Saturday, April 21, 2018
Wednesday, April 11, 2018
Monday, April 09, 2018
Loving, lovely tribute to the relationship between children and dogs-and maybe how dogs keep us in contact with our inner child; simple, loyal and true.
Well-meaning if clumsy love letter to Japanese culture as well. Intensity, attention to detail, devotion to aesthetics, quality and discretion, deft and elegant--I really think to throw around a word like racism is irresponsible, but discourse has become a fever dream.
I don't really see how it is some severe downgrade in craft, spirit or imagination from his other work as the detractors will say, but then I was always just an appreciative enthusiast, never a gushing adorer of the work. I think he may be the only director whose work I've seen in totality though, so for context this is my personal attachment to them, in descending order:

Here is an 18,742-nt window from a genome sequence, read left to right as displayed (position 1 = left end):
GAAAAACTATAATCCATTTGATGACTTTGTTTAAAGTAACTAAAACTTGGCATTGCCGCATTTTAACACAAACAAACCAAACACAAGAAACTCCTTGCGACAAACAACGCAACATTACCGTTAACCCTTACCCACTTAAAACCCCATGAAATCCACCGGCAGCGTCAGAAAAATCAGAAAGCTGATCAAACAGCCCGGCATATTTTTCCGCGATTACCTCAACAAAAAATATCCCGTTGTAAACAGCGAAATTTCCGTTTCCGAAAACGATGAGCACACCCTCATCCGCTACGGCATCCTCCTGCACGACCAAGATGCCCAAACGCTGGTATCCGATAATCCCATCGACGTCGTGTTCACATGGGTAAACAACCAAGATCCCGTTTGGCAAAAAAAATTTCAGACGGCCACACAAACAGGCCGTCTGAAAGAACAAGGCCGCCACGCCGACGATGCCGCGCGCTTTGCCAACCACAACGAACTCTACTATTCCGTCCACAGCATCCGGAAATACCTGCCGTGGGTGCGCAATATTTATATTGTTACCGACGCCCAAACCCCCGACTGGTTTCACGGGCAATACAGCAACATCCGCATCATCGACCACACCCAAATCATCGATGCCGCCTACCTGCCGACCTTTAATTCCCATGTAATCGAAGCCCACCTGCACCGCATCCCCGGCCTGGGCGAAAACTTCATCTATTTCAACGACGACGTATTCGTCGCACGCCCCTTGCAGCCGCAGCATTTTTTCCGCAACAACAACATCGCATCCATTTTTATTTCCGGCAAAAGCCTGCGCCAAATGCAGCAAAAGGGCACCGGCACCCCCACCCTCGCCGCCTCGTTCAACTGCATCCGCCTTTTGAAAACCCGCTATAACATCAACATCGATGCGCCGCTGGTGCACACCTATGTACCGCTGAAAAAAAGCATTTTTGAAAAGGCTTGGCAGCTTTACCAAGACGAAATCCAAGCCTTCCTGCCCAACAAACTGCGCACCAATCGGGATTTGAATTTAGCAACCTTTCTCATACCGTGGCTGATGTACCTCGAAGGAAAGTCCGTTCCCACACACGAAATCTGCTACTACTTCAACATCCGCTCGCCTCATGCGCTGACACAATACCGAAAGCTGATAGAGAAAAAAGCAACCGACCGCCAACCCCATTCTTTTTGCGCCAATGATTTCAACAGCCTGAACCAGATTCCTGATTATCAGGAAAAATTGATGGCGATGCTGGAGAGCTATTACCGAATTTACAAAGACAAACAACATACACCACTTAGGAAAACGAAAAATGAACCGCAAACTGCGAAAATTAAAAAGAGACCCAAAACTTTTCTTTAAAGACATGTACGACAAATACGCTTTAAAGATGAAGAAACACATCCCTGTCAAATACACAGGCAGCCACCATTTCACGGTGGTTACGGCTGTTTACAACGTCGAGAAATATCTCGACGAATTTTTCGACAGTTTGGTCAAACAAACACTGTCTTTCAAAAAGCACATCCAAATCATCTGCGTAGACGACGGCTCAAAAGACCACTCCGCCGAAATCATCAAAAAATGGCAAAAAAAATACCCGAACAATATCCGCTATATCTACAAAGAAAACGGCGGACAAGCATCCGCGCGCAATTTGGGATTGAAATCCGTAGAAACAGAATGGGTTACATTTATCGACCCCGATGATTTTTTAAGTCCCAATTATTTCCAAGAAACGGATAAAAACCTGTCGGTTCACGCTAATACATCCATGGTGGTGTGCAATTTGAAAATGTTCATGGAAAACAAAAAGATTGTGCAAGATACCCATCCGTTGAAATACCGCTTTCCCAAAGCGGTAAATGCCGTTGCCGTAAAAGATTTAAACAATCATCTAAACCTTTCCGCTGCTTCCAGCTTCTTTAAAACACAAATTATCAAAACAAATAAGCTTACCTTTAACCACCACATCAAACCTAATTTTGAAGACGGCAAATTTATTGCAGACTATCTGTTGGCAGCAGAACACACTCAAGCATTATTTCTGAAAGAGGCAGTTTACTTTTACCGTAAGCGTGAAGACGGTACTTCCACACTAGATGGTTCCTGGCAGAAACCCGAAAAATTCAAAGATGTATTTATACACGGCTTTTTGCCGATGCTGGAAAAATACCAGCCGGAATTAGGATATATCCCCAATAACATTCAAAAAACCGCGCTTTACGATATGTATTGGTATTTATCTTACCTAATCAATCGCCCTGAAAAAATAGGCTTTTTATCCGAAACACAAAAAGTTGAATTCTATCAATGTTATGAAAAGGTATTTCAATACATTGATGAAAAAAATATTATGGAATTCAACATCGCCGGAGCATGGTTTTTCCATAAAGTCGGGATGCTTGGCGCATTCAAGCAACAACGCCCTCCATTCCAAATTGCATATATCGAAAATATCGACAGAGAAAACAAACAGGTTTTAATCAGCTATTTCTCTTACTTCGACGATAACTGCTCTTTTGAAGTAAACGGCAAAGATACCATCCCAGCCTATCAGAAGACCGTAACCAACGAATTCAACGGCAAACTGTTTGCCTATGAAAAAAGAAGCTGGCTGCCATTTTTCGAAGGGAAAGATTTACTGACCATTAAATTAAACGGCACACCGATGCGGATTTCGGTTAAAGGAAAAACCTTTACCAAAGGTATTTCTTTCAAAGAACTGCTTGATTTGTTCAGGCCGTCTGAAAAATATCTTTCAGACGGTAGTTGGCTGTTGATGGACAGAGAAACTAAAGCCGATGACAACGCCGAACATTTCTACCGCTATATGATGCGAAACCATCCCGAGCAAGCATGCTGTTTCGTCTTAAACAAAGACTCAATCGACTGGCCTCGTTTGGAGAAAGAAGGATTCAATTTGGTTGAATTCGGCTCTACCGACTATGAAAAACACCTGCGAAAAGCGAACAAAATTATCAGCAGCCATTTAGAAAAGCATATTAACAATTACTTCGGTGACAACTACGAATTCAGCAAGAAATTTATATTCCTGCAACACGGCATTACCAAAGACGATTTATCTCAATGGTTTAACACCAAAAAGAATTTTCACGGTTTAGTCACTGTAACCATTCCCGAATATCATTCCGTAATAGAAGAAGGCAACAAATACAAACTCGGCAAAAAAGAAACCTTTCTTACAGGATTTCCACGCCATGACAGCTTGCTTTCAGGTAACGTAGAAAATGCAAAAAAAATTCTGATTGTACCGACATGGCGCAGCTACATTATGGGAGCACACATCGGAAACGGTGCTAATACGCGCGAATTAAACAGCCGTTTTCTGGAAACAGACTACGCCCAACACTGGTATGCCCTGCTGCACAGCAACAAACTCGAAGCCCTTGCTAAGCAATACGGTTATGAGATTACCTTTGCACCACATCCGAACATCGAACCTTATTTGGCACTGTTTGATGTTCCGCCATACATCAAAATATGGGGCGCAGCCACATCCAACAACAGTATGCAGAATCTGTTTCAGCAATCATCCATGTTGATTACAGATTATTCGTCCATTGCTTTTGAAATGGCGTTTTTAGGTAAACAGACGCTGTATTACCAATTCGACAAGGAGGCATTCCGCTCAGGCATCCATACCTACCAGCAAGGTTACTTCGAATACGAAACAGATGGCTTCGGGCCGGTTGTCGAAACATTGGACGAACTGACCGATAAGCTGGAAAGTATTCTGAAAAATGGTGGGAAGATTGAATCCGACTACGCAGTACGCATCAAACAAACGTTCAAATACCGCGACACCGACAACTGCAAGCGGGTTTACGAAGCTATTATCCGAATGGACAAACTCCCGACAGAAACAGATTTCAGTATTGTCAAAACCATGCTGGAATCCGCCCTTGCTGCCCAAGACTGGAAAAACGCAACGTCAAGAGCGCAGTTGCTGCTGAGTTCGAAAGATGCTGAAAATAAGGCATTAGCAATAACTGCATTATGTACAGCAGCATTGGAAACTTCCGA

The Royal Tenebaums
The Grand Budapest Hotel
Isle of Dogs
The Fantastic Mr. Fox
The Darjeeling Limited
The Life Aquatic with Steve Zissou
Posted by Ben at 4/09/2018 08:39:00 AM
Friday, April 06, 2018
An art-school-noir version of Scott's indie genre "we have access to a huge house." St. Louis' own Finley (went to Jon Hamm's high school) wordlessly makes incisive generational and class observations--impressive for a playwright's debut film-- and gets delicate performances from his two faux sociopath leads and a humble, funny and earnest performance from his only star, late great Anton Yelchin.
Posted by Ben at 4/06/2018 07:00:00 AM
Wednesday, April 04, 2018
The funniest parts for me were prior to the film being made, just the elder Franco delight in being a goof with nothing to lose. Meanwhile, Dave is the superior actor; I wonder if he'll get a shot to do anything but play the sidekick. It was fun to see the gang of comics-cum-character actors who round out the cast, but the script constrains the whole affair to a genial middle-ground, the opposite of its go-for-broke inspiration.
Posted by Ben at 4/04/2018 07:42:00 AM